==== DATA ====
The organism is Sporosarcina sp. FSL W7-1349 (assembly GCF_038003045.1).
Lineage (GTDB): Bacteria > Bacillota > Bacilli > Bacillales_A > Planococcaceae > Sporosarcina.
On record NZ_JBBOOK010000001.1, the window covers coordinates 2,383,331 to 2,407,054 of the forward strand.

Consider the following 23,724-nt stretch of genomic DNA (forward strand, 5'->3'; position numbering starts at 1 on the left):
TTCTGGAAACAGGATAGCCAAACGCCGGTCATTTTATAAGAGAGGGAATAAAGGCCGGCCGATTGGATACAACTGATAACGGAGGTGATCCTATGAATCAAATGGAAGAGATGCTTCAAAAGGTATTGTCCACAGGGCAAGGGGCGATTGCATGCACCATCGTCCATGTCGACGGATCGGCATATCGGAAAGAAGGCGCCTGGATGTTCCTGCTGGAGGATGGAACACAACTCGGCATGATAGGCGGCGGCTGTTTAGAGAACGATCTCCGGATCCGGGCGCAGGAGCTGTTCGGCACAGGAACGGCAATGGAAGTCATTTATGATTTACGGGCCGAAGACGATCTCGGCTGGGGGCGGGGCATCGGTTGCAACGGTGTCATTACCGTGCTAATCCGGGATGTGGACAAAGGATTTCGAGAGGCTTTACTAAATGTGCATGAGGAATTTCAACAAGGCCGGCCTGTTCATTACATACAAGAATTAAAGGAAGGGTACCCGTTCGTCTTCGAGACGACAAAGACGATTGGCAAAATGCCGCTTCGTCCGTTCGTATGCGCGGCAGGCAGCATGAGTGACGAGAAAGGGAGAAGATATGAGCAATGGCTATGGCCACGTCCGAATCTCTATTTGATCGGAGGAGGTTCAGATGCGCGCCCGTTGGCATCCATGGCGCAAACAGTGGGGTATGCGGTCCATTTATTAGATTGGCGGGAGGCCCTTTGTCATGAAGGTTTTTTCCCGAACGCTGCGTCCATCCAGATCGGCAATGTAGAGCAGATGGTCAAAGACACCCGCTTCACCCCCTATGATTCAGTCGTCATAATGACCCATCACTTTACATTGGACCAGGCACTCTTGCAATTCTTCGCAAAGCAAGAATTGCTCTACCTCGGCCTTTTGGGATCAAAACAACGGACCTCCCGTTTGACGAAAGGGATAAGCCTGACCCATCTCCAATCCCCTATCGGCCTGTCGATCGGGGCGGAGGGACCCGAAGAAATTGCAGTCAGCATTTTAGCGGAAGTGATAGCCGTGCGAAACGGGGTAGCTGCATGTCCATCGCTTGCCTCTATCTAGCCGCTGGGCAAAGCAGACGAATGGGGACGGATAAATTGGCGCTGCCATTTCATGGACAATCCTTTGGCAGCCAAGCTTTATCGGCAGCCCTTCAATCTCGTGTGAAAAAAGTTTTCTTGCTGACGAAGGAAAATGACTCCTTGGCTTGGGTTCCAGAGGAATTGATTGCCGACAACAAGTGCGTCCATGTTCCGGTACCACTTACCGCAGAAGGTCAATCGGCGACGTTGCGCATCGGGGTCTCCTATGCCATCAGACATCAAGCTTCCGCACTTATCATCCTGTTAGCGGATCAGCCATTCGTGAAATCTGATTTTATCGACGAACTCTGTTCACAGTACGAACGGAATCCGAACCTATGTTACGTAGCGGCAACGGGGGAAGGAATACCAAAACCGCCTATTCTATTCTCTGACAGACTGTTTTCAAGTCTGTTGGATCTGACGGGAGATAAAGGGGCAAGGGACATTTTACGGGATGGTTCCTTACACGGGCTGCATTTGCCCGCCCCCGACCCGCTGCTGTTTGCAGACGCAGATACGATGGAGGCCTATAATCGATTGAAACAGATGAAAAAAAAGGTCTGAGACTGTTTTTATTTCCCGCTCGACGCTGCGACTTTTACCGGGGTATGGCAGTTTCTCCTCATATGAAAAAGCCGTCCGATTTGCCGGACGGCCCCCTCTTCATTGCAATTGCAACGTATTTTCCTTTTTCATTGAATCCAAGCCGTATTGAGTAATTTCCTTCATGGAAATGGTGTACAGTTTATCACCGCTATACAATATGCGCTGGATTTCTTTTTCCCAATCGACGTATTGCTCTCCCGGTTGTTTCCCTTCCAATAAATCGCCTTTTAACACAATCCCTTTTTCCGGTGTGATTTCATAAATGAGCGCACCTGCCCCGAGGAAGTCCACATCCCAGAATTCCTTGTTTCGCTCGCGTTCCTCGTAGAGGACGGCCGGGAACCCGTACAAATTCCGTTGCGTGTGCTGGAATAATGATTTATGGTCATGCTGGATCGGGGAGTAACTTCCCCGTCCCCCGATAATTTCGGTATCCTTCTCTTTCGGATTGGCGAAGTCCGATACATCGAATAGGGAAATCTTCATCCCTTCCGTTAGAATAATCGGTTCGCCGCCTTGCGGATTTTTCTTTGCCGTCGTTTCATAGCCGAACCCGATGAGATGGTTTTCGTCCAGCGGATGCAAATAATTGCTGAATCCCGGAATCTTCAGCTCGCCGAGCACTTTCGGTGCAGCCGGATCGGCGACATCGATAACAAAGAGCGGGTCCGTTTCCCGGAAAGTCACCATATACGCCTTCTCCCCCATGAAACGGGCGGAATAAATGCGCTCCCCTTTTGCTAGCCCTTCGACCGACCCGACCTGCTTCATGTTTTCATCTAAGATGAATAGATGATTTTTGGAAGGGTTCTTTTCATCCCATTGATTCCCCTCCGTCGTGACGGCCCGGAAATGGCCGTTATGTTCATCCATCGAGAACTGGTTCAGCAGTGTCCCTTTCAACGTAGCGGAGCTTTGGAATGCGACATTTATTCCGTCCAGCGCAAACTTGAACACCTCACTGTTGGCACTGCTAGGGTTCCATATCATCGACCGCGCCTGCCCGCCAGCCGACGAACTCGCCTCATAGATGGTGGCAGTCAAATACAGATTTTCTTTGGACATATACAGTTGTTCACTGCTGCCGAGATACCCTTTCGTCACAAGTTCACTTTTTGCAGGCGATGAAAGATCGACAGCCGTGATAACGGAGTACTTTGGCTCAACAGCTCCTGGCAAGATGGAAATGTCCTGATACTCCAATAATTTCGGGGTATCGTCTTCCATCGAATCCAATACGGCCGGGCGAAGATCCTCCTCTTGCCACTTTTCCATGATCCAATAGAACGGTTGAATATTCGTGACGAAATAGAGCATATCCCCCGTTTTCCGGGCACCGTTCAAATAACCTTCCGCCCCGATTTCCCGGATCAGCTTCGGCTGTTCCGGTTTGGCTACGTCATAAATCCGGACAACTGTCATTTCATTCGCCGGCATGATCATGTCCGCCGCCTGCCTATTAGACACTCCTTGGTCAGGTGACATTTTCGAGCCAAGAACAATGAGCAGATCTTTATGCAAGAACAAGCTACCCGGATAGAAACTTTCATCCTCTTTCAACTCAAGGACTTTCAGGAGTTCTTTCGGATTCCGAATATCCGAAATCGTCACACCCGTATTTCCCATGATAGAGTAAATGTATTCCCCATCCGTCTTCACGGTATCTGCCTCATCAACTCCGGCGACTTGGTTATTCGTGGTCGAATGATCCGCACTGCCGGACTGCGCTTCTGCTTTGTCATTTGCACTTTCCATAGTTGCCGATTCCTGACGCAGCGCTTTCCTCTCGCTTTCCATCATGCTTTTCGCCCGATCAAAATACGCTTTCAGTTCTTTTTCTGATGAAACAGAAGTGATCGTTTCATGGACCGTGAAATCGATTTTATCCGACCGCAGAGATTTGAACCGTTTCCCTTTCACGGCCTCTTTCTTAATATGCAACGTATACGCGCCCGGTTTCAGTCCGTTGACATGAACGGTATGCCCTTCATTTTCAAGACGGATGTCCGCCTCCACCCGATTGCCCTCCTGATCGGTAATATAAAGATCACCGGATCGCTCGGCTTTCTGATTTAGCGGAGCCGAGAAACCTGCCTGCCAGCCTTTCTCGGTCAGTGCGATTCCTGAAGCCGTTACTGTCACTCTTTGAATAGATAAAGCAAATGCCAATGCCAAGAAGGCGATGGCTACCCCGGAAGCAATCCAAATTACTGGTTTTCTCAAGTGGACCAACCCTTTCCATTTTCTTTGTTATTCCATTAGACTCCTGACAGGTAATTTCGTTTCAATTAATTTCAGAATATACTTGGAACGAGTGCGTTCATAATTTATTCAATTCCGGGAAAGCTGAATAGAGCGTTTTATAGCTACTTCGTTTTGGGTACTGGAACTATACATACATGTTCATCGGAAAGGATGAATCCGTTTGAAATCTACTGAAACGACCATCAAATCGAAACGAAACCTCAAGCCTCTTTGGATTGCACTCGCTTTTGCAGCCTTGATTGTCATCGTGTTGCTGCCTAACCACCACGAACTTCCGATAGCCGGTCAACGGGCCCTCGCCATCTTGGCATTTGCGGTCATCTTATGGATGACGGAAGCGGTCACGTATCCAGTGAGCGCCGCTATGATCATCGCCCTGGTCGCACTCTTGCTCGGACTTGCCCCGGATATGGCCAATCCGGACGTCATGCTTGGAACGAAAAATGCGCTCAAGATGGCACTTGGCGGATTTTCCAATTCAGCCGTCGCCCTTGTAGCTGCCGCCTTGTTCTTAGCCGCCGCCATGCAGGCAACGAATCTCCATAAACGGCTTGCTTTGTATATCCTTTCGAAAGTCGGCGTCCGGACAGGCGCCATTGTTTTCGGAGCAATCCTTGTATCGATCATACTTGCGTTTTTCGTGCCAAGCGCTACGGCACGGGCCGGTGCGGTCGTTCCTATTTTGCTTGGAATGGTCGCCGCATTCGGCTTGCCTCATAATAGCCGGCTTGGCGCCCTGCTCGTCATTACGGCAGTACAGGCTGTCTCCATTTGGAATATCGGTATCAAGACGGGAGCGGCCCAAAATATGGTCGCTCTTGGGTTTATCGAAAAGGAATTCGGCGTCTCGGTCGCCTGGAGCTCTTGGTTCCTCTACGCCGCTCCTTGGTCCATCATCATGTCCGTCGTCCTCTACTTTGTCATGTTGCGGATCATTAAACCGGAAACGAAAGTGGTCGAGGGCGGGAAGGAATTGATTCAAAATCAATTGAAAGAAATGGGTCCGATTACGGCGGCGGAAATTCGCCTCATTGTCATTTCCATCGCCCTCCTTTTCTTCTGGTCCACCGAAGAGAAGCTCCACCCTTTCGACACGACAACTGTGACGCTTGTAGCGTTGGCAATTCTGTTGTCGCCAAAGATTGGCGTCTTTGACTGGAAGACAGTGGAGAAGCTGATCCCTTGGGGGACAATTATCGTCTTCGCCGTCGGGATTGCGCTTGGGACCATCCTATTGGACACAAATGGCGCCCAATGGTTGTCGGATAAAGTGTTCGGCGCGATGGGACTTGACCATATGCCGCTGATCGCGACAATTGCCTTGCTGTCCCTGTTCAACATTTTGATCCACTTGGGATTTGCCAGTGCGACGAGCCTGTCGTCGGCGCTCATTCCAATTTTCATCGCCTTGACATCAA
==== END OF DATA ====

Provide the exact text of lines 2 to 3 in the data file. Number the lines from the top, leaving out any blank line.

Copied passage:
Lineage (GTDB): Bacteria > Bacillota > Bacilli > Bacillales_A > Planococcaceae > Sporosarcina.
On record NZ_JBBOOK010000001.1, the window covers coordinates 2,383,331 to 2,407,054 of the forward strand.